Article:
He said his wife had miscarried due to the stress of being, as Baldwin puts it, “off-beat.” The man was afraid to leave her at home alone at night. Stories from Black cab drivers, Baldwin writes, were even worse. He thought possibly the acute symptoms of panic followed from his reading from pamphlets and articles, from KKK literature and white citizen’s council reports. In any case, he felt it best that he leave the city as soon as possible. As if to remind himself that not all of life in the US is as it appears to be in Birmingham, he tells Painter he looks forward to seeing her and being in company not so intensely divided by racial warfare. From Birmingham, it appeared to him that no one really cared about the country. If someone did, he wondered, how was such a situation possible?
Giving himself a vantage beyond that particular postage stamp of bitter earth, for a few sentences Baldwin turns to the global, the historical. He tells Painter not even his travels in Germany and Spain after World War II had exposed him to this kind of desperation. This historic perspective clearly fails to raise his hopes in the moment. He wonders if he hadn’t met the likes of those in the mass meetings and mobilized Black churches of Alabama in Germany and Spain because, by the time he arrived, these Black community’s European counterparts had already been exterminated by fascists. Baldwin felt he was touring a prelude to genocide.
In “A Letter from the South: Nobody Knows My Name,” Baldwin recalls his first sight of the red soil of Georgia from the plane taking him to Atlanta: “I could not suppress the thought that this earth had acquired its color from the blood that had dripped down from these trees.” Baldwin’s mind became filmic: he imagined “a black man, younger than I, perhaps, or my own age . . . while white men watched him and cut his sex from him with a knife.” In “The Hard Kind of Courage,” he wrote that images of Southern horror “had been books and headlines and music for me but it now developed that they were also a part of my identity.”
In a way, all this horror had been culture and lore and history when Baldwin left New York on his tour. By the time he wrote those words, however, at least one such image would be disturbingly particular. Baldwin ends his Letter from the Birmingham Motel by informing Painter that the next morning, the dishwasher at the Gaston Motel will take him to meet “the boy” who had been castrated in Birmingham a few weeks before. He is referring to Judge Edward Aaron.
Aaron, who was one year older than Baldwin, had been abducted at random on Labor Day 1957, beaten, and mutilated by a group of notorious KKK-affiliated white men, some of whom had participated in the assault of Nat “King” Cole on stage during a concert on April 10, 1956, in the Birmingham Municipal Auditorium. No record of Baldwin’s meeting has been found to date, but the incident stayed with him. In May 1963, in fact, days after the May 12 bombing of the A.G. Gaston Motel and the uprisings in Birmingham that followed (famous for images of fire hoses trained upon children and teenagers), Robert Stone of Time magazine mentioned the violence in Birmingham and asked Baldwin if he planned to go there. Baldwin responded: “If I’m called, I will go. I don’t want to get castrated any more than anyone else. But I will go.” Time opted not to print the comment. As Baldwin tells Painter in his letter, after the meeting with Aaron he intends to leave Birmingham, a city he takes to be orchestrating its own destruction. In French, Baldwin signals that he’ll see Painter soon and signs the handwritten letter Jimmy.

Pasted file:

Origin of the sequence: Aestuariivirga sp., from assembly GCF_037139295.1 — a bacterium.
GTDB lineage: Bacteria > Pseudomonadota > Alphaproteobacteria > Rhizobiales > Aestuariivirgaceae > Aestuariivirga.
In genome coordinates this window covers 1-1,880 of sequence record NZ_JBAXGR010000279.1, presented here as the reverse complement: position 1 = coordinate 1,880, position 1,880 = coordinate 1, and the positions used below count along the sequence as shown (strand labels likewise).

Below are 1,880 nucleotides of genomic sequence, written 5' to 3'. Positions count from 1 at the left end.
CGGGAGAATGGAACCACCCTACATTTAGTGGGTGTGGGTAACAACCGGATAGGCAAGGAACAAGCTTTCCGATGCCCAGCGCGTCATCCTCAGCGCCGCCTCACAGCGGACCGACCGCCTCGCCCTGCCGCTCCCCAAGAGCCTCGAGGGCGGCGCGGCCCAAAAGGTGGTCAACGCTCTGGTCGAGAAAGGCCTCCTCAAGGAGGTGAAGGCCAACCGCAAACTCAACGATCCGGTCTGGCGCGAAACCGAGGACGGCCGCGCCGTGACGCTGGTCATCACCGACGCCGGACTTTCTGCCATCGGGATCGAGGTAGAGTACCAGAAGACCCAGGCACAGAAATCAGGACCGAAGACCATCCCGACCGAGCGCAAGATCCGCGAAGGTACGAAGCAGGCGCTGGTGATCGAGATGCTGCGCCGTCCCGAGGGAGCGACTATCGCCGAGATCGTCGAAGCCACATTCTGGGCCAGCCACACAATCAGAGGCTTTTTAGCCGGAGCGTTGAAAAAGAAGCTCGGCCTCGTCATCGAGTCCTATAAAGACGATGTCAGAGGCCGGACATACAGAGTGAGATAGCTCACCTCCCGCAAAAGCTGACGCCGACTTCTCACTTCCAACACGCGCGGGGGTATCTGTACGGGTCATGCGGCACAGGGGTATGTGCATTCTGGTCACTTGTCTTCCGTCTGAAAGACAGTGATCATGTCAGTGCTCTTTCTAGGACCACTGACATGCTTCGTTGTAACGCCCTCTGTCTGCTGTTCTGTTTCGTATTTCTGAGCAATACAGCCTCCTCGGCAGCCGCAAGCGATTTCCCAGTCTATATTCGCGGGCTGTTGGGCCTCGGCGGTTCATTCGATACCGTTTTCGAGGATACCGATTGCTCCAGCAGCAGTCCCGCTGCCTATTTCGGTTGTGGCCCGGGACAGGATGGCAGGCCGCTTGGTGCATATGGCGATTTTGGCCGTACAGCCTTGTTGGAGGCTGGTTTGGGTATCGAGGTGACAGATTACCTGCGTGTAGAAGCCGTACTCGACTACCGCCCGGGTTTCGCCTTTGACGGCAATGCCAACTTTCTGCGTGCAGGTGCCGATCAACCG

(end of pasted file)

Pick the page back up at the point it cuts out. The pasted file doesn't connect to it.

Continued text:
The density and intensity of Baldwin’s Letter from the Birmingham Motel is unique among the hundreds of his letters I’ve read. It’s the most apt and gripping account of what ceasing to “play it safe” felt like to Baldwin. Written in the dark of night, it figures the extremity of the journey he’d been moved to make and the way he’d kept all his nerves alight and all his senses open. Maybe too open for his own good.
Less than three weeks before, he’d marveled at the silent strength of Gus Roberts and his mother. Still, clearly he wondered how and why they kept to their circumferences of silence. Now, here he was in Birmingham, physically trembling, fearing that the reverend who had just left his hotel room wouldn’t make it home alive. When he’d written from Tuskegee, he’d told David that when he returned to New York this time, it might be the only time he’d ever be glad to see the place.
Baldwin would carry out the rest of his career, and live the rest of his life, in almost constant motion across and between continents. He returned to the South many times, for many reasons. He’d always be returning to the mirror where he’d found “himself reflected” in such angular but undeniable ways in 1957, maybe most of all in the kaleidoscope of people—Southerners young and old, men and women, mostly Black but a few white folks too—who were struggling to remake their world.
Among the array of images, he found in Martin Luther King Jr. a man who’d unlocked the “prison of [his] egocentricity,” a reluctant prophet who’d been summoned into a movement begun by Black women (Rosa Parks lead among them) who collectively sought control over the integrity of their bodies. He found himself connected to a larger body in the process of clarifying what the human power of mutual consequence could mean, and then putting it to the test.
From issue 102 of BRICK. Copyright Ed Pavlić, 2018.